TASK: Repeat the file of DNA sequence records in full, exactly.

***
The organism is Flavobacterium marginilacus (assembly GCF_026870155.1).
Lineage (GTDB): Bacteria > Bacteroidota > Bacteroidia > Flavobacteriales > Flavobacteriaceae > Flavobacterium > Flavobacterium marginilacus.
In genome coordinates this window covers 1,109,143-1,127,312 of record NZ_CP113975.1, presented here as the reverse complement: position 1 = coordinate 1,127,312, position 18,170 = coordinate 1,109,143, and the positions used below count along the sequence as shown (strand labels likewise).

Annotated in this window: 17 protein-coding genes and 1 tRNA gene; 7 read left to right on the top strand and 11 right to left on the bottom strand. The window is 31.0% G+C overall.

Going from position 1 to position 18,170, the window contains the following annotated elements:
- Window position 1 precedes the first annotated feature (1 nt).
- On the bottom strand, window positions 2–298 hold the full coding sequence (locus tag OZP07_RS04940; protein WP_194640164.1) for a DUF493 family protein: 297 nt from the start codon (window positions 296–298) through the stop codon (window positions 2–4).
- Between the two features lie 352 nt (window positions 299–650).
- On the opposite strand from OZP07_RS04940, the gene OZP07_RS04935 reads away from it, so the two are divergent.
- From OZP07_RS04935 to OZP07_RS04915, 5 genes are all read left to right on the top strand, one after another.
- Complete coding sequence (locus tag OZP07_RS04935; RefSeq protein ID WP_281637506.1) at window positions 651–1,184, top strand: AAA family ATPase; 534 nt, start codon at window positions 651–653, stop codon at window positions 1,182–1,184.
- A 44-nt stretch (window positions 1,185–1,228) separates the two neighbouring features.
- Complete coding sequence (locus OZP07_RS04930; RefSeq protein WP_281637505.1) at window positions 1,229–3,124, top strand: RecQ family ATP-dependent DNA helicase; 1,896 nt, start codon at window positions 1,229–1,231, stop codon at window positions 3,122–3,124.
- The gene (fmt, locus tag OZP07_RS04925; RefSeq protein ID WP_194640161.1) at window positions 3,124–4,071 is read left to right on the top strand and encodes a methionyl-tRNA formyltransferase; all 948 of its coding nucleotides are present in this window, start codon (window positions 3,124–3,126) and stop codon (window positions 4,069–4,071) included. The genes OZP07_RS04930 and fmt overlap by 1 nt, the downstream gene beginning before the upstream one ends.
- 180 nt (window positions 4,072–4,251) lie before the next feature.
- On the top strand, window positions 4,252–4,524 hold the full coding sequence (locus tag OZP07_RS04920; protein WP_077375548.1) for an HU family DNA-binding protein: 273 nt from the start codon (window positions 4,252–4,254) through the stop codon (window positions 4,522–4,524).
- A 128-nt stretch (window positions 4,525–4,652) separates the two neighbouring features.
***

The organism is Flavobacterium marginilacus (assembly GCF_026870155.1).
Lineage (GTDB): Bacteria > Bacteroidota > Bacteroidia > Flavobacteriales > Flavobacteriaceae > Flavobacterium > Flavobacterium marginilacus.
In genome coordinates this window covers 1,109,143-1,127,312 of record NZ_CP113975.1, presented here as the reverse complement: position 1 = coordinate 1,127,312, position 18,170 = coordinate 1,109,143, and the positions used below count along the sequence as shown (strand labels likewise).

Annotated in this window: 17 protein-coding genes and 1 tRNA gene; 7 read left to right on the top strand and 11 right to left on the bottom strand. The window is 31.0% G+C overall.

Going from position 1 to position 18,170, the window contains the following annotated elements:
- Window position 1 precedes the first annotated feature (1 nt).
- On the bottom strand, window positions 2–298 hold the full coding sequence (locus tag OZP07_RS04940; protein WP_194640164.1) for a DUF493 family protein: 297 nt from the start codon (window positions 296–298) through the stop codon (window positions 2–4).
- Between the two features lie 352 nt (window positions 299–650).
- On the opposite strand from OZP07_RS04940, the gene OZP07_RS04935 reads away from it, so the two are divergent.
- From OZP07_RS04935 to OZP07_RS04915, 5 genes are all read left to right on the top strand, one after another.
- Complete coding sequence (locus tag OZP07_RS04935; RefSeq protein ID WP_281637506.1) at window positions 651–1,184, top strand: AAA family ATPase; 534 nt, start codon at window positions 651–653, stop codon at window positions 1,182–1,184.
- A 44-nt stretch (window positions 1,185–1,228) separates the two neighbouring features.
- Complete coding sequence (locus OZP07_RS04930; RefSeq protein WP_281637505.1) at window positions 1,229–3,124, top strand: RecQ family ATP-dependent DNA helicase; 1,896 nt, start codon at window positions 1,229–1,231, stop codon at window positions 3,122–3,124.
- The gene (fmt, locus tag OZP07_RS04925; RefSeq protein ID WP_194640161.1) at window positions 3,124–4,071 is read left to right on the top strand and encodes a methionyl-tRNA formyltransferase; all 948 of its coding nucleotides are present in this window, start codon (window positions 3,124–3,126) and stop codon (window positions 4,069–4,071) included. The genes OZP07_RS04930 and fmt overlap by 1 nt, the downstream gene beginning before the upstream one ends.
- 180 nt (window positions 4,072–4,251) lie before the next feature.
- On the top strand, window positions 4,252–4,524 hold the full coding sequence (locus tag OZP07_RS04920; protein WP_077375548.1) for an HU family DNA-binding protein: 273 nt from the start codon (window positions 4,252–4,254) through the stop codon (window positions 4,522–4,524).
- A 128-nt stretch (window positions 4,525–4,652) separates the two neighbouring features.